Luton escape relegation zone but face nightmare run-in compared to Nottingham Forest while Everton have horror last game


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NOTTINGHAM FOREST have been deducted four points – but why? Can they appeal it? And could Everton be hit with more sanctions? Martin Lipton explains…

So Forest have been deducted four points – but why?

Forest admitted on December 31 when they filed their accounts for last season that they had breached the allowed Profitability and Sustainability limit. They finally admitted a breach of £34.536m

What is the limit?

Clubs who are in the Prem for three seasons are limited to “allowable losses” – after calculations including the “amortisation” of transfer fees, stadium building and Covid-related expenditure are taken out – of £105m over three seasons. As Forest only had one top flight campaign, their limit was £61m

Isn’t that unfair?

Forest spent those two years in the EFL, where clubs are restricted to losses of £13m. They were working under those regulations.

What did Forest admit?

Forest told the Prem on December 31 they were £25.8m over the limit, blaming it on an anticipated 12th-placed finish, £20m in promotion bonuses and a claim of more than £11m in Covid losses.

So how come the final figure?

Prem chiefs capped Covid-related losses at £2.5m

And what was the Brenn Johnson argument?

Forest said that because they had sold Johnson to Spurs for £47.5m on deadline day last summer that it was a “near miss” and “golden mitigation” – if they had sold him before the end of the financial year on June 30 they would have been fine.

Why was that rejected?

Forest revealed they had turned down an offer of £42.9m from Atletico Madrid on June 30 and then three offers – ranging from £32m to £40m – from Brentford between July 21 and August 28 before the Spurs deal went through. Johnson played in Forest’s first three Prem games of the season – including the win over Sheffield United – and so they gained a clear “sporting advantage”.

What did the Prem argue?

Prem financial chiefs warned Forest on June 6 that Johnson needed to be sold by the end of the month and that advice was ignored. This was a“significant breach” of the regulations and lawyers argued that the starting point should be an eight point deduction.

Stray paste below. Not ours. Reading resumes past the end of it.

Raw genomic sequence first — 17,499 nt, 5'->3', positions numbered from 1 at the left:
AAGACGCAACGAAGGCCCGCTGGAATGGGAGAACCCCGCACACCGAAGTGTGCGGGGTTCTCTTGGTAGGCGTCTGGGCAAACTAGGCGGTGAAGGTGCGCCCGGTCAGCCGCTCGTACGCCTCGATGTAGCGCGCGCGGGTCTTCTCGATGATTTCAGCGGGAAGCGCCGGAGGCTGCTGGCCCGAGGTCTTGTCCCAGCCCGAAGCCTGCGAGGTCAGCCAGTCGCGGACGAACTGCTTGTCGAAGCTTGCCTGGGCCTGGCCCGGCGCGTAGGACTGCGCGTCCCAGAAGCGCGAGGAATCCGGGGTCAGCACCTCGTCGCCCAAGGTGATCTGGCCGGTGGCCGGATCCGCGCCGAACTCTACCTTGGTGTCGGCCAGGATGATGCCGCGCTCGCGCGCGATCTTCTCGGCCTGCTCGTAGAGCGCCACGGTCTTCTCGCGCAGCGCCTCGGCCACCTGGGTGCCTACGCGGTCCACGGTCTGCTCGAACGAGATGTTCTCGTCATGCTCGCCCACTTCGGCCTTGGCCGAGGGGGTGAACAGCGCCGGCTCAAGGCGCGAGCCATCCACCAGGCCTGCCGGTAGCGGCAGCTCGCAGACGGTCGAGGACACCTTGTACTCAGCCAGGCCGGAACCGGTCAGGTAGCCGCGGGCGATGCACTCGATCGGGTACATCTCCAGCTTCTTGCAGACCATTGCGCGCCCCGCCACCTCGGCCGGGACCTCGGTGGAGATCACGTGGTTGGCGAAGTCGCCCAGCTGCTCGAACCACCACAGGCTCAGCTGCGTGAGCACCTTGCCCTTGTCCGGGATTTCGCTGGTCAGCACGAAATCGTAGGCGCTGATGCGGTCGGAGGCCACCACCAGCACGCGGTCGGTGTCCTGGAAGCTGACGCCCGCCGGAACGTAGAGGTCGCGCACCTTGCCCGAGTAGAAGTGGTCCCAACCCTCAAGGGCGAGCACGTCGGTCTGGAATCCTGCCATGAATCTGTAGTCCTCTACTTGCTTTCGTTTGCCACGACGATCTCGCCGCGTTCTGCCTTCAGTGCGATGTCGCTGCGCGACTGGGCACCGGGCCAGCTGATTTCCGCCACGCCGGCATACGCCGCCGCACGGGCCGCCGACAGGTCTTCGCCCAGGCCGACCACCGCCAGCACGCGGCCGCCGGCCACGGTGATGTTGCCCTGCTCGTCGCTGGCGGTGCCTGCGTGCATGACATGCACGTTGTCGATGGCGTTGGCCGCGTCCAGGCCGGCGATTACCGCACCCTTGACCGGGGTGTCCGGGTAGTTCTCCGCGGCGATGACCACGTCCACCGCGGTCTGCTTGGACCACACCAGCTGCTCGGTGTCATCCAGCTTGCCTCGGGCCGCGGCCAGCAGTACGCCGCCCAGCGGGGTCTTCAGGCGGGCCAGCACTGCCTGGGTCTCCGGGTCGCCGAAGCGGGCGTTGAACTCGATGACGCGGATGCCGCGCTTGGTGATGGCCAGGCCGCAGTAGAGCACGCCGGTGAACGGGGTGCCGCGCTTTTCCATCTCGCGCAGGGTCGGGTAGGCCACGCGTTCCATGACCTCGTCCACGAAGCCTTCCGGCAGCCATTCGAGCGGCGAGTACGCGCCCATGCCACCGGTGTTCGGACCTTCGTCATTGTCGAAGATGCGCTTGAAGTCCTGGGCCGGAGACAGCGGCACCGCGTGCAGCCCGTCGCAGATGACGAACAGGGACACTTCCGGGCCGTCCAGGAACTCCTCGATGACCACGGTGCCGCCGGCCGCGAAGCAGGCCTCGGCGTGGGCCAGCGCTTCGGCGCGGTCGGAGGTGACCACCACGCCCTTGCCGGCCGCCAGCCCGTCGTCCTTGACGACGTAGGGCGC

Forest disagreed, presumably?

Indeed so. Nick De Marco KC suggested that Forest should not have any points deducted at all. That the case was far less serious than Everton’s – they were initially deducted 10 points,m reduced to six on appeal – and that if points were lost the punishment should be suspended.

And the Commission ruled…?

That the significant breach deserved a six point deduction, with two points reduced for Forest’s guilty pleas and cooperation ensured the hearing took place five weeks ahead of the latest date.

What next – can Forest appeal?

Yes. They have seven days to lodge an appeal and that hearing would likely be scheduled for mid-April, allowing a final decision by the start of May, well ahead of the “backstop date” of May 24. Forest could then ask for an “Arbitration hearing” but would have to prove a “breach of natural justice”.

Okay – and when do we hear about Everton’s second breach?

It is understood that the hearing will be later this week, meaning a likely decision on April 2. Any appeal would take the case into the back half of May, potentially after the season has ended.

But aren’t Manchester City and Chelsea under investigation – why have we not heard anything?

City are vehemently denying the 115 allegations laid in February 2023. Their case is expected to be heard from October with a verdict next spring. Chelsea have yet to be charged despite admitting uncovering a breach of spending rules which took place under Roman Abramovich.

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Luton escape relegation zone but face nightmare run-in compared to Nottingham Forest while Everton have horror last game

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